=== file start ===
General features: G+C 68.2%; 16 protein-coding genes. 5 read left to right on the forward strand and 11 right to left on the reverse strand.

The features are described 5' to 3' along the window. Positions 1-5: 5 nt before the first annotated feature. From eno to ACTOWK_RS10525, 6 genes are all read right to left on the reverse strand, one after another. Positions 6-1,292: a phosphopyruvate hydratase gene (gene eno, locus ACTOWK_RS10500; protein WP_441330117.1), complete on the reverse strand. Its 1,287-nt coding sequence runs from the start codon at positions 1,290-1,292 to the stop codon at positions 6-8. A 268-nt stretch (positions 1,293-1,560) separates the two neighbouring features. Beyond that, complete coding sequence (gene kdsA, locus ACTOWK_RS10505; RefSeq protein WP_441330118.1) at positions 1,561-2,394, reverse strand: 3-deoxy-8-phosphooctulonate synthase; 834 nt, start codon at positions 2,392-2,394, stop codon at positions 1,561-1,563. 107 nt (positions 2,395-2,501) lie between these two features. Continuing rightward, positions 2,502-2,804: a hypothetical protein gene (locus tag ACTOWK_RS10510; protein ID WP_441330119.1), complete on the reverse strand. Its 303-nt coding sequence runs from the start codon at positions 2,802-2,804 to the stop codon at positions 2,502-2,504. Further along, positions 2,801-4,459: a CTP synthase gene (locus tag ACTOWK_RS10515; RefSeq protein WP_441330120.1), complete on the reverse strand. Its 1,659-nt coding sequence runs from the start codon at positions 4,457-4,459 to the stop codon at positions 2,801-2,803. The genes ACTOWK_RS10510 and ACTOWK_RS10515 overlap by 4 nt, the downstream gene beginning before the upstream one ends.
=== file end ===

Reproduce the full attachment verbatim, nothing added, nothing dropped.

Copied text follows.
General features: G+C 68.2%; 16 protein-coding genes. 5 read left to right on the forward strand and 11 right to left on the reverse strand.

The features are described 5' to 3' along the window. Positions 1-5: 5 nt before the first annotated feature. From eno to ACTOWK_RS10525, 6 genes are all read right to left on the reverse strand, one after another. Positions 6-1,292: a phosphopyruvate hydratase gene (gene eno, locus ACTOWK_RS10500; protein WP_441330117.1), complete on the reverse strand. Its 1,287-nt coding sequence runs from the start codon at positions 1,290-1,292 to the stop codon at positions 6-8. A 268-nt stretch (positions 1,293-1,560) separates the two neighbouring features. Beyond that, complete coding sequence (gene kdsA, locus ACTOWK_RS10505; RefSeq protein WP_441330118.1) at positions 1,561-2,394, reverse strand: 3-deoxy-8-phosphooctulonate synthase; 834 nt, start codon at positions 2,392-2,394, stop codon at positions 1,561-1,563. 107 nt (positions 2,395-2,501) lie between these two features. Continuing rightward, positions 2,502-2,804: a hypothetical protein gene (locus tag ACTOWK_RS10510; protein ID WP_441330119.1), complete on the reverse strand. Its 303-nt coding sequence runs from the start codon at positions 2,802-2,804 to the stop codon at positions 2,502-2,504. Further along, positions 2,801-4,459: a CTP synthase gene (locus tag ACTOWK_RS10515; RefSeq protein WP_441330120.1), complete on the reverse strand. Its 1,659-nt coding sequence runs from the start codon at positions 4,457-4,459 to the stop codon at positions 2,801-2,803. The genes ACTOWK_RS10510 and ACTOWK_RS10515 overlap by 4 nt, the downstream gene beginning before the upstream one ends.